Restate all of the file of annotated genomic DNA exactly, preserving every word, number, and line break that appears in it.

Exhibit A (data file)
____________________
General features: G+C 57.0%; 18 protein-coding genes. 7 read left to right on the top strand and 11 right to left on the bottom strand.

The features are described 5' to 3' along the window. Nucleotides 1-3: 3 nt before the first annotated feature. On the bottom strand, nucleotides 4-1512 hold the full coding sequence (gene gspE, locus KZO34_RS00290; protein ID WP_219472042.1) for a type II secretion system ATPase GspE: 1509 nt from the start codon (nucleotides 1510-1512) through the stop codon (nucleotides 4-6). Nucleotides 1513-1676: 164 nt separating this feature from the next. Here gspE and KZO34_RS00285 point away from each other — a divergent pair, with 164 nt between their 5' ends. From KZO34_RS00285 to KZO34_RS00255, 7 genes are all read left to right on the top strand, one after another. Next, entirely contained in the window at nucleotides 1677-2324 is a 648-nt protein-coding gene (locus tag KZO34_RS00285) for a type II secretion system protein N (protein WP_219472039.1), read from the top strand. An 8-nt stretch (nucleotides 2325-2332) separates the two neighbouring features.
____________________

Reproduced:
General features: G+C 57.0%; 18 protein-coding genes. 7 read left to right on the top strand and 11 right to left on the bottom strand.

The features are described 5' to 3' along the window. Nucleotides 1-3: 3 nt before the first annotated feature. On the bottom strand, nucleotides 4-1512 hold the full coding sequence (gene gspE, locus KZO34_RS00290; protein ID WP_219472042.1) for a type II secretion system ATPase GspE: 1509 nt from the start codon (nucleotides 1510-1512) through the stop codon (nucleotides 4-6). Nucleotides 1513-1676: 164 nt separating this feature from the next. Here gspE and KZO34_RS00285 point away from each other — a divergent pair, with 164 nt between their 5' ends. From KZO34_RS00285 to KZO34_RS00255, 7 genes are all read left to right on the top strand, one after another. Next, entirely contained in the window at nucleotides 1677-2324 is a 648-nt protein-coding gene (locus tag KZO34_RS00285) for a type II secretion system protein N (protein WP_219472039.1), read from the top strand. An 8-nt stretch (nucleotides 2325-2332) separates the two neighbouring features.